Cutting squares from strip sets
I have 10 strips made up of four 2-1/2" strips.
7 of them measure 8-3/8" tall and 3 measure 8-1/2" tall. I need to cut squares out of them but I'm not sure what size to cut them.
Do I cut them all the same width of 8 3/8 because it is the smallest? Or do I cut the ones that are 8-3/8" tall 8-3/8" wide and the 8-1/2" tall 8-1/2" wide?
Or do I cut them all the size they should have been 8-1/2?
I am assuming that the blocks are for a Rail Fence quilt, perhaps something like this...
...but as you said with 4 strips (not the 5 in the picture above).
Figure out where the discrepancy is...
The first thing to do is go back and see if you'd accidentally ironed a tuck into the seam allowance of the narrower strip sets. That could account for the missing 1/8". It is really easy to do, especially if you are pressing and pressing and pressing. If you're like me, my attention wanders.
If that's not the cause, then check to see if your seam allowance is a bit bigger for those seven strips.
The reason for taking the time to determine what happened is so that you can adjust it for your next quilt.
If you wanted to take the time, you could resew the seams in the 8-1/2" strip sets with a little bit bigger seam allowance so that all your strip sets are 8-3/8" wide and then sub-cut everything at 8-3/8".
Another option is to trim (shave) one edge of the 8-1/2" strips by 1/8" to make all of them 8-3/8" and then, again, subcut into 8-3/8" patches. With 2" finished strips, I don't believe that you'll see the difference. If you think you might, you could shave a 1/16" inch off of each side to distribute the trim.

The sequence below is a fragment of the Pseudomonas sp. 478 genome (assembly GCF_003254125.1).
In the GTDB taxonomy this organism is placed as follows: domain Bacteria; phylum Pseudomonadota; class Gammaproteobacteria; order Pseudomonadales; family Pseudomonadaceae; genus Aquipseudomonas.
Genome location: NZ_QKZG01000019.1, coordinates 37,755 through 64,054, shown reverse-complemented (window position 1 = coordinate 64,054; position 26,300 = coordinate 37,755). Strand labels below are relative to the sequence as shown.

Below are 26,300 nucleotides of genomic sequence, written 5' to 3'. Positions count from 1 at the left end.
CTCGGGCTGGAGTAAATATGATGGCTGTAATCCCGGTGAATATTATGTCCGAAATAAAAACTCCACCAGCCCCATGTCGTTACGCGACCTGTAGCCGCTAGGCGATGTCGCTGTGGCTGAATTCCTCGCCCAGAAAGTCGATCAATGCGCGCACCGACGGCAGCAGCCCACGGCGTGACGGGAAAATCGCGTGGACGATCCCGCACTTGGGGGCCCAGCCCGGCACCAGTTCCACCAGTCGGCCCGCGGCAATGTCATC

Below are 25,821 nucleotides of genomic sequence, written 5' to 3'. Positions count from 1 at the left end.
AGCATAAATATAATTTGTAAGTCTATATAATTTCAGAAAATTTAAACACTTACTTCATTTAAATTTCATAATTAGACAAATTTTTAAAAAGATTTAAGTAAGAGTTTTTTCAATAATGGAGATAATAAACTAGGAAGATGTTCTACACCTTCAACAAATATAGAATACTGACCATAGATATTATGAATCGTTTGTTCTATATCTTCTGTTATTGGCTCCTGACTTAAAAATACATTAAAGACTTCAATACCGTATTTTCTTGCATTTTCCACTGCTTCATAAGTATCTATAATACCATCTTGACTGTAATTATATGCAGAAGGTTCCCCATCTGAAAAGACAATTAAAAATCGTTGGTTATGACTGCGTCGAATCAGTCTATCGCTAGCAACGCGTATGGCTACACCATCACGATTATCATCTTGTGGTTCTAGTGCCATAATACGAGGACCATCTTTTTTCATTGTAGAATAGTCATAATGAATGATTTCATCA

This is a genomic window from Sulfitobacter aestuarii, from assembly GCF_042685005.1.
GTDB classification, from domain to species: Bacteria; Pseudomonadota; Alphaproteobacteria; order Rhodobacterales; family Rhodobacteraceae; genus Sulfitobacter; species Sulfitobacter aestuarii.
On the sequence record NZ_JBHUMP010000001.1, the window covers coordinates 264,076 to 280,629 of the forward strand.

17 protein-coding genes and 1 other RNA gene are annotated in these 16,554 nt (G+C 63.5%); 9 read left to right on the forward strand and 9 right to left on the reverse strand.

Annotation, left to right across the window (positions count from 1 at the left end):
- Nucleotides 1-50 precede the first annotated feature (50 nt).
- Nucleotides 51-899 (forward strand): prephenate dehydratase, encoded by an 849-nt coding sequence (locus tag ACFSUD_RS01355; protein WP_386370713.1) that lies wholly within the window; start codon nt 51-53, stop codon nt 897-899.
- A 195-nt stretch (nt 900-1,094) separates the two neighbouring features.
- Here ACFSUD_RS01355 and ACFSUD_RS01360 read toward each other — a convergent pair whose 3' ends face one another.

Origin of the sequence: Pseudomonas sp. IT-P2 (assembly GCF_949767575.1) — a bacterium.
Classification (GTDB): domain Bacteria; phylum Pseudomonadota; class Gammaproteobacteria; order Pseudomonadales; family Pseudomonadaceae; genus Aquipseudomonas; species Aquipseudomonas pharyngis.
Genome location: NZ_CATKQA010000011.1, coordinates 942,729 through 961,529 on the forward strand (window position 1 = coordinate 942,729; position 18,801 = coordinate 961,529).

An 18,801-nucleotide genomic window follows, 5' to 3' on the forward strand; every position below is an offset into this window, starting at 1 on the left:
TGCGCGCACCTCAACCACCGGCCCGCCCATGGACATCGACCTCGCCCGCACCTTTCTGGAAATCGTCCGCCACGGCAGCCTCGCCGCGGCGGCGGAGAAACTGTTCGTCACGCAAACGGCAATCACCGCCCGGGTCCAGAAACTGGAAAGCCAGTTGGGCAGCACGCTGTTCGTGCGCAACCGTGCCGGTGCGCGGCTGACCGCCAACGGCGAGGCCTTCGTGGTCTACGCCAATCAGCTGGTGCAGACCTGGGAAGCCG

If it was my quilt...
If you are truly off just an 1/8", then what I would do is to subcut all the strip sets 8-1/2" wide.
Then use pins to hold the blocks for stitching, because you'll be 'easing' them together.
Fabric has stretch to it. More so on the crosswise grain than the lengthwise grain. Easing means making an 8-3/8" side fit a 8-1/2" side by stretching one to fit the other.
Sew with the larger side closest to the feed dogs and your machine will help you do the job. (The feed dogs pull in the bottom layer just a teeny-tiny bit faster.)
Press as you go to keep things neat and tidy.
Now if the strip-sets are off a 'generous' 1/8" or closer to a 1/4", then I would either resew the seams or shave off the excess. Easing works up to a certain point, and then the seams start to get a bit 'rumple-y'. But that shouldn't be a problem with just an eighth inch.
I think it's important for you to figure out where the difference is in the two resulting sets so that you can adjust for future piecing. But it is just as important to get the experience of finishing this quilt, especially
if you are a beginning quilter.
Done is better than perfect...
In my humble opinion, finishing this project trumps everything else.
This won't be your last quilt. So learn what you can from making this one. Then you can move on to your next with more information, more experience and more confidence in your quilting skills. All good things!
What I do suggest for quilters before they start a new project is to take a 'sewing test'. You can learn how on our page Find Your Perfect Quarter Inch Seam Allowances
. I do this, myself, for every new project I work on. Sometimes the thread you use is just big enough to throw off your seam allowance; sometimes the fabric is thicker or thinner than what you usually work with. It can save you a lot of time.
Thank you for your question.
Readers, what is your recommendation for Kelsea in this situation? Please share your thoughts using the link just below.